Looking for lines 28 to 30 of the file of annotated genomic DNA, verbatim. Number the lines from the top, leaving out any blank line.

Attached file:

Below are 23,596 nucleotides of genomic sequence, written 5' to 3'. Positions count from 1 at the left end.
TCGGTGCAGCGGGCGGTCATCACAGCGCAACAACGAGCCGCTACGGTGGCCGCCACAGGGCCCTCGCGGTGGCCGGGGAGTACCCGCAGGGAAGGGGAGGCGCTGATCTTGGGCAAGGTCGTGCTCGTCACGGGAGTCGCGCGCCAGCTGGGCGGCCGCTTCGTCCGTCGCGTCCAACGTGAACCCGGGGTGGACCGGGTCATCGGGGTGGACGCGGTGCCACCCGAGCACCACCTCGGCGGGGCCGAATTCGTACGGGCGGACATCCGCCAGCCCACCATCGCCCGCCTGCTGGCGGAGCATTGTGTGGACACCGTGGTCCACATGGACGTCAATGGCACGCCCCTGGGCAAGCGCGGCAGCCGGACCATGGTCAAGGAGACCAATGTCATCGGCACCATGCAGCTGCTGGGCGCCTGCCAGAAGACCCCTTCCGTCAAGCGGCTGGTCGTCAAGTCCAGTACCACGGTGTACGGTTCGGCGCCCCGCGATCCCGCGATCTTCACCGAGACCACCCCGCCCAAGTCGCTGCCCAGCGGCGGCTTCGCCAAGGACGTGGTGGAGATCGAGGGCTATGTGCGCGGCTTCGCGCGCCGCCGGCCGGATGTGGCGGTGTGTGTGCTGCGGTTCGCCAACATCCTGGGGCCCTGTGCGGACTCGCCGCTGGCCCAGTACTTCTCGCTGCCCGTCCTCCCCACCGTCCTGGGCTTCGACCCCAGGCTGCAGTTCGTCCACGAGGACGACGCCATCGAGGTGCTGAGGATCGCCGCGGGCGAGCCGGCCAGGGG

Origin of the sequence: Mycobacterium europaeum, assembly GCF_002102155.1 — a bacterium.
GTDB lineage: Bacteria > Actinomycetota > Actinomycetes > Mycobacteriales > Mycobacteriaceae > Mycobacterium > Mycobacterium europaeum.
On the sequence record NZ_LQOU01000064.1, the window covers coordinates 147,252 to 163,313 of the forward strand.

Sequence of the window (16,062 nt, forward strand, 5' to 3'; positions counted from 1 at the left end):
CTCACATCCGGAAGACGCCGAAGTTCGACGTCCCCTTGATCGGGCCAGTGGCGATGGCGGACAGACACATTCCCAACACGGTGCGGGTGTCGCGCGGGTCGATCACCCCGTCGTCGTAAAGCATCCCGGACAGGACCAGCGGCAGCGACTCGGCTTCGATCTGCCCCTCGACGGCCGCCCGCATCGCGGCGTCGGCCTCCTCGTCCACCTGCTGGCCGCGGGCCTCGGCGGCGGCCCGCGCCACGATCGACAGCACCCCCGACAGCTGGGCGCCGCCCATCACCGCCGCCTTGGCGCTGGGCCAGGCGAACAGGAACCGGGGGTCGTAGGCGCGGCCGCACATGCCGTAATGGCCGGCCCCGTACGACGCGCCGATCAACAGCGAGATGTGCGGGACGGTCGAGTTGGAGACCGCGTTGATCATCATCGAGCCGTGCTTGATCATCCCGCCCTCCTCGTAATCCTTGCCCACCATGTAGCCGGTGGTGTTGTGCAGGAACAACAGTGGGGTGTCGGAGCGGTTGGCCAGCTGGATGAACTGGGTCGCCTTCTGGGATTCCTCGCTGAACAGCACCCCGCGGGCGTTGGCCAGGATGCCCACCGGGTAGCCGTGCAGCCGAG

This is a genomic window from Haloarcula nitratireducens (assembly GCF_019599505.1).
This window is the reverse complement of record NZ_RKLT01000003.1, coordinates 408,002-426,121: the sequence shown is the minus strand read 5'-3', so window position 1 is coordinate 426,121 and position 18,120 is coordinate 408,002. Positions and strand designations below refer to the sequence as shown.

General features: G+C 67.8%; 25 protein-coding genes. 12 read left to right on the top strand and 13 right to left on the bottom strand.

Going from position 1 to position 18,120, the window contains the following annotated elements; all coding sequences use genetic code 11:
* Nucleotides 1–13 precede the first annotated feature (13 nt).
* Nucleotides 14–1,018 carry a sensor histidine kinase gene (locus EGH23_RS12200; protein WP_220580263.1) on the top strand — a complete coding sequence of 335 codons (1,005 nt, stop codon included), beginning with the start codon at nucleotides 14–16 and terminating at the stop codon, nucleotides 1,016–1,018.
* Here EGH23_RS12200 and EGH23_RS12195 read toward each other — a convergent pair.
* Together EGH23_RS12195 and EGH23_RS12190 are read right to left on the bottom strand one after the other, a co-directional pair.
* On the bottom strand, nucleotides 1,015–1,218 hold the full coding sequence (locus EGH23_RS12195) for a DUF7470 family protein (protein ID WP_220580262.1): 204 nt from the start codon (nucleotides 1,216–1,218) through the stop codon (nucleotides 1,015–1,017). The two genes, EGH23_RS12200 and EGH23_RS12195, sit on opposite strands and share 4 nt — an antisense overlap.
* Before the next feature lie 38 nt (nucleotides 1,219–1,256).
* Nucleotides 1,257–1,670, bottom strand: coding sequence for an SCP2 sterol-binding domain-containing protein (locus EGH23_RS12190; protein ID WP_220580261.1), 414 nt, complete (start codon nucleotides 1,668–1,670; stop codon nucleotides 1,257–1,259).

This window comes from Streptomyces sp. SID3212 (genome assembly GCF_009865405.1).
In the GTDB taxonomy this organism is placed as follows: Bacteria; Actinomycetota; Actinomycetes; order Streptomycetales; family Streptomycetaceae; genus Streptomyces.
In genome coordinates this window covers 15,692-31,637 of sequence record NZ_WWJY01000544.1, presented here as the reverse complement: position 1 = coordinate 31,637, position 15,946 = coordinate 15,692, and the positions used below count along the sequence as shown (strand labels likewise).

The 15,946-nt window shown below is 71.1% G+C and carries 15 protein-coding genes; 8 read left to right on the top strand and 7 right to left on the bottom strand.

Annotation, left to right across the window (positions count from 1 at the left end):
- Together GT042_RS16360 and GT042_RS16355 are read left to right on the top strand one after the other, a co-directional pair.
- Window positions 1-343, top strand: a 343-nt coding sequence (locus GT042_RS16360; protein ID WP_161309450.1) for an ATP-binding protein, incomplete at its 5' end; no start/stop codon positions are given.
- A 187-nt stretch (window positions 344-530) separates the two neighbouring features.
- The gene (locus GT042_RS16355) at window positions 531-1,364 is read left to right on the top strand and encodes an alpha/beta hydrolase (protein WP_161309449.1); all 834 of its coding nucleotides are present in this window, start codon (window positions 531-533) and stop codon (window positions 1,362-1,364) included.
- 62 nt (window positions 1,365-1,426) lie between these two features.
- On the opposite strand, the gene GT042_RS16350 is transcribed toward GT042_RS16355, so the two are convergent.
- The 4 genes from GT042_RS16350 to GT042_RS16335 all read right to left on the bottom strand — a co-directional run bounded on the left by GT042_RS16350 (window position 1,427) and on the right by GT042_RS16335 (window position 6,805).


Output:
- 62 nt (window positions 1,365-1,426) lie between these two features.
- On the opposite strand, the gene GT042_RS16350 is transcribed toward GT042_RS16355, so the two are convergent.
- The 4 genes from GT042_RS16350 to GT042_RS16335 all read right to left on the bottom strand — a co-directional run bounded on the left by GT042_RS16350 (window position 1,427) and on the right by GT042_RS16335 (window position 6,805).